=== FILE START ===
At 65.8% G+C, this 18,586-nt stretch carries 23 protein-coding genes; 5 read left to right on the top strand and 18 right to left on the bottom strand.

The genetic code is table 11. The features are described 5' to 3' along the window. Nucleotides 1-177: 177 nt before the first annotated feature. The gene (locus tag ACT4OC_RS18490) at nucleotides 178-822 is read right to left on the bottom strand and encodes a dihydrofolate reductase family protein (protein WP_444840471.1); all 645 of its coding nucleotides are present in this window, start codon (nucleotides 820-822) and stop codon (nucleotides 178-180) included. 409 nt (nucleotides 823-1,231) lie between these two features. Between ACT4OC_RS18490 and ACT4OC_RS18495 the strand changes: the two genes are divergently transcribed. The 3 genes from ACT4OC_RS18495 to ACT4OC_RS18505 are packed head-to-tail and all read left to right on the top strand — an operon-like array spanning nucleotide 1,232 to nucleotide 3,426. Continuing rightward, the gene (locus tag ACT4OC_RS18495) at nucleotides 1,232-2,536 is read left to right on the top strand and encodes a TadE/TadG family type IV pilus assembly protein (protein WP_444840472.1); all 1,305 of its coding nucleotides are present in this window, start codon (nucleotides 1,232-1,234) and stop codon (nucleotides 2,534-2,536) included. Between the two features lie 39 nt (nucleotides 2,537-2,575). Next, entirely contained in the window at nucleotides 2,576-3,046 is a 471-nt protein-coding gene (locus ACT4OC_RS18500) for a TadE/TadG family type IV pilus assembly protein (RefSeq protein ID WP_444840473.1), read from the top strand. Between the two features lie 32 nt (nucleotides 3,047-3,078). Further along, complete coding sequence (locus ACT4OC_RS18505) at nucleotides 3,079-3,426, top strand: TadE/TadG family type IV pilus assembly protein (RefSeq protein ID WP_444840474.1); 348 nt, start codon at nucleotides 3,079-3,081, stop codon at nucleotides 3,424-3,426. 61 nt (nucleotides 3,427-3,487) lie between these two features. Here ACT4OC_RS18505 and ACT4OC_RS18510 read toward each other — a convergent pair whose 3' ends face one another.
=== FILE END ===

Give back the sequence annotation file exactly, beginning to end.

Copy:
At 65.8% G+C, this 18,586-nt stretch carries 23 protein-coding genes; 5 read left to right on the top strand and 18 right to left on the bottom strand.

The genetic code is table 11. The features are described 5' to 3' along the window. Nucleotides 1-177: 177 nt before the first annotated feature. The gene (locus tag ACT4OC_RS18490) at nucleotides 178-822 is read right to left on the bottom strand and encodes a dihydrofolate reductase family protein (protein WP_444840471.1); all 645 of its coding nucleotides are present in this window, start codon (nucleotides 820-822) and stop codon (nucleotides 178-180) included. 409 nt (nucleotides 823-1,231) lie between these two features. Between ACT4OC_RS18490 and ACT4OC_RS18495 the strand changes: the two genes are divergently transcribed. The 3 genes from ACT4OC_RS18495 to ACT4OC_RS18505 are packed head-to-tail and all read left to right on the top strand — an operon-like array spanning nucleotide 1,232 to nucleotide 3,426. Continuing rightward, the gene (locus tag ACT4OC_RS18495) at nucleotides 1,232-2,536 is read left to right on the top strand and encodes a TadE/TadG family type IV pilus assembly protein (protein WP_444840472.1); all 1,305 of its coding nucleotides are present in this window, start codon (nucleotides 1,232-1,234) and stop codon (nucleotides 2,534-2,536) included. Between the two features lie 39 nt (nucleotides 2,537-2,575). Next, entirely contained in the window at nucleotides 2,576-3,046 is a 471-nt protein-coding gene (locus ACT4OC_RS18500) for a TadE/TadG family type IV pilus assembly protein (RefSeq protein ID WP_444840473.1), read from the top strand. Between the two features lie 32 nt (nucleotides 3,047-3,078). Further along, complete coding sequence (locus ACT4OC_RS18505) at nucleotides 3,079-3,426, top strand: TadE/TadG family type IV pilus assembly protein (RefSeq protein ID WP_444840474.1); 348 nt, start codon at nucleotides 3,079-3,081, stop codon at nucleotides 3,424-3,426. 61 nt (nucleotides 3,427-3,487) lie between these two features. Here ACT4OC_RS18505 and ACT4OC_RS18510 read toward each other — a convergent pair whose 3' ends face one another.